Pump, Jump, Fly | Octane Press

Pump, Jump, Fly

50 Fridays 2: On the Trail with Joan's Jett

Friday morning, January 8th. Holidays done, over, behind me.
I’m good with that.

No more trees and lights and gifts and cookies and family. All fine things . . . but done, and a new year is beckoning. Time to get back to making books and making things happen.
Boost the sales reps. Keep the designers and developers on track making the new website sah-wheet. Shoot. Write. Travel. Wheel, deal, and hire.

I’m happy to be back, anxious to attack the new year’s books, goals, and targets . . . let’s roll.
But I started this thing. Fridays. Riding bikes.
Shit. Noon. Time to go ride. Fine.

As soon as I put the bike on the rack on my truck, I’m like, yeah. I love my bike. It’s pretty and light and fast and blue, and I like looking at it almost as much as riding it.
So that helped.

This Friday was also special. Joan, my wife, had new wheels. A Specialized Jett, and she was taking her first ride on the new rig.
Pretty. Slick. And it fit Joan like a glove.
She’s fussy. She notices every little thing that doesn’t fit. This bike suited her on the first test ride.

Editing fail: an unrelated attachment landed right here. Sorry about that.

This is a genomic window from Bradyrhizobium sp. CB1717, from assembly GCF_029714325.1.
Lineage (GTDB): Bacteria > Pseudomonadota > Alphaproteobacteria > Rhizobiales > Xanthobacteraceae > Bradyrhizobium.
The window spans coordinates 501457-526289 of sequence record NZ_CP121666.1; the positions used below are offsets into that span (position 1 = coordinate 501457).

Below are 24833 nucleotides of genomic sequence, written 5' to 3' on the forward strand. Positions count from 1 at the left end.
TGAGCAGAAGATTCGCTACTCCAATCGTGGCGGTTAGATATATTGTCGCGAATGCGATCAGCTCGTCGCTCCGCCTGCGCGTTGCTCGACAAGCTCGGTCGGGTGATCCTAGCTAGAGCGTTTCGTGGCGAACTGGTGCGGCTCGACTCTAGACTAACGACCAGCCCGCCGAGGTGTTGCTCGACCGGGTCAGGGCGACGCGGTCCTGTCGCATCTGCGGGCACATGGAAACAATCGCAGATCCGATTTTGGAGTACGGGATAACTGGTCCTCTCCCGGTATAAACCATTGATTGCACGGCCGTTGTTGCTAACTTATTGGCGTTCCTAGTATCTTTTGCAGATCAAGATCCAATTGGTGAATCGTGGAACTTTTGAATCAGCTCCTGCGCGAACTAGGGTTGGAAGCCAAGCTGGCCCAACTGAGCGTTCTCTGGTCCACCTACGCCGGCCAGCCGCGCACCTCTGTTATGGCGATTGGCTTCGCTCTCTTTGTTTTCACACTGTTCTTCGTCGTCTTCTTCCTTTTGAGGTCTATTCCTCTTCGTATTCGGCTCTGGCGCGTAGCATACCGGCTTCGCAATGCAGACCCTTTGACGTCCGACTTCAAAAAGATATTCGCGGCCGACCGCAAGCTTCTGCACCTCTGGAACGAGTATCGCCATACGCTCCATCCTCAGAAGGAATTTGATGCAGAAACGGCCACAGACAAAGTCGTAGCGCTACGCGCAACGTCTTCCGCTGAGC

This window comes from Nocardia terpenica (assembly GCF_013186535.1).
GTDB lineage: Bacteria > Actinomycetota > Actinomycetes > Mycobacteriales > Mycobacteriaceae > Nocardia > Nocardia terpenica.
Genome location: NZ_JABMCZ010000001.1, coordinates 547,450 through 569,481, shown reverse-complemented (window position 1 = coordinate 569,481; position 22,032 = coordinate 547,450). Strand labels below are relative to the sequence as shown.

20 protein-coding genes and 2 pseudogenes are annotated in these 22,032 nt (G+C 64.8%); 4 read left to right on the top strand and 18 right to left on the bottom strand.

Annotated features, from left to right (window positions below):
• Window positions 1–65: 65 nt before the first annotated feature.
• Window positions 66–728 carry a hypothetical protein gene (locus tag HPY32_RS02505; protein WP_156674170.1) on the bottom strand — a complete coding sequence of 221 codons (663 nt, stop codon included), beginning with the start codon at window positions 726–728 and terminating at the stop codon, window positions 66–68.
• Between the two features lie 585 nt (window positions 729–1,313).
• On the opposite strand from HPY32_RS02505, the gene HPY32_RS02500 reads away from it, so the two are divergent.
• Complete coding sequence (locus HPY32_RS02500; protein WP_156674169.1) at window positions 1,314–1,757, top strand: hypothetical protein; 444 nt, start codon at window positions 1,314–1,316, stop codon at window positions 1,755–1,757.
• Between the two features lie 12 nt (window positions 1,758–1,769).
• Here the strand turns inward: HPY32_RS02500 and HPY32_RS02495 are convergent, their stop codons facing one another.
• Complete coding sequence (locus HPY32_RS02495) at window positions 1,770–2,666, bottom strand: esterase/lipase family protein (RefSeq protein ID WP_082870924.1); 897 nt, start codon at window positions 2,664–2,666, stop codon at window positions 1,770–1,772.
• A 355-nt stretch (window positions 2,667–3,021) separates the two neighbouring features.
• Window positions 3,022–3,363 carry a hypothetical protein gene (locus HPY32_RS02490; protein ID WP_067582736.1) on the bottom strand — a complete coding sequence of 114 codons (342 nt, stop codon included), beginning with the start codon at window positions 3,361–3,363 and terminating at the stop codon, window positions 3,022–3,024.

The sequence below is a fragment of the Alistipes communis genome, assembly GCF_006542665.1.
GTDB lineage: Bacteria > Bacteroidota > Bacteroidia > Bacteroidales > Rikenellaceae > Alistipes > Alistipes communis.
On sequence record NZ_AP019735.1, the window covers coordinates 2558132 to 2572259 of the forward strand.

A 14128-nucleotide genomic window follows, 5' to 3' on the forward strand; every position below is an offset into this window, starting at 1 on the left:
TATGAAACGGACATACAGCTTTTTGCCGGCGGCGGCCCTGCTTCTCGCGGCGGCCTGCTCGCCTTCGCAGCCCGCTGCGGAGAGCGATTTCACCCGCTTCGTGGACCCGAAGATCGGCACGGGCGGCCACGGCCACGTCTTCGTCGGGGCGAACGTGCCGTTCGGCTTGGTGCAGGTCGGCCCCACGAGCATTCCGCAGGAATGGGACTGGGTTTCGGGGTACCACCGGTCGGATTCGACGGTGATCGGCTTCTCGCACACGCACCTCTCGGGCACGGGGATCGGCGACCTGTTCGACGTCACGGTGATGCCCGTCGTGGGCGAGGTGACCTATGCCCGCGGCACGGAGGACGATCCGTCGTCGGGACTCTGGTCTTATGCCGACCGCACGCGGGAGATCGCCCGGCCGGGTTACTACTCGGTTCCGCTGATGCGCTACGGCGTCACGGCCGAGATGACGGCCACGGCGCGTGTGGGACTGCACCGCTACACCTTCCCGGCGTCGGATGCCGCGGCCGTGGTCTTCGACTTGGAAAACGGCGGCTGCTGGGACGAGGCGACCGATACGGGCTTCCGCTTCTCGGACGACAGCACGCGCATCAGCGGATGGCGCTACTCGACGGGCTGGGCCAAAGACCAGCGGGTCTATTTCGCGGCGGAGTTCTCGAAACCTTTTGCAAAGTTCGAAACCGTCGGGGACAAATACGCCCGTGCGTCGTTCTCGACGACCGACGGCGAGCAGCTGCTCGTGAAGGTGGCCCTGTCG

The day’s ride was Reimer’s Ranch, which has nice views, a great mix of tech and flow, and a beginner’s loop that winds nicely and is perfect for warming up a new rig.
My zeal (obsession) with websites and sales reps melted away in the warm Texas winter sun.

Joan is amazing on a bike. She’s fearless and strong. She and the Jett cleared several obstacles with ease that no longer surprises me.
We did the easy loop and moved on to the intermediate loop. Joan remained strong and focused, at times a bit frustrated.
I was struck by how differently you see a trail when riding with someone you love. I usually ride it my buddy Mark, and I don’t think of the ride as very hard. (Mark, I love  you man, but not in the way where I worry about you crashing).

I just see the spots I can’t do and break them down and analyze. The parts that I’m comfortable on don’t appear to be anything but a trail.
Riding with Joan, I saw all the spots where the rocks might throw her off. The ledges she could fall off.
I saw the trail from another perspective.

No worries. She’s as smart as she is strong.
I also was struck by how pleasurable it is to watch someone you care about do a sport you love.
The end of the ride is a big, long downhill, and I let my bike rip and roll a bit. I knew Joan would ride her speed and could see she was fine on the new wheels—she wasn’t one to overdo it to keep up. But, yet, there she was, on my ass.

Warm sun. Pump, jump, rip, float, fly.
Oh yes.

Two down, forty-eight to go.
Joan at Reimers Ranch
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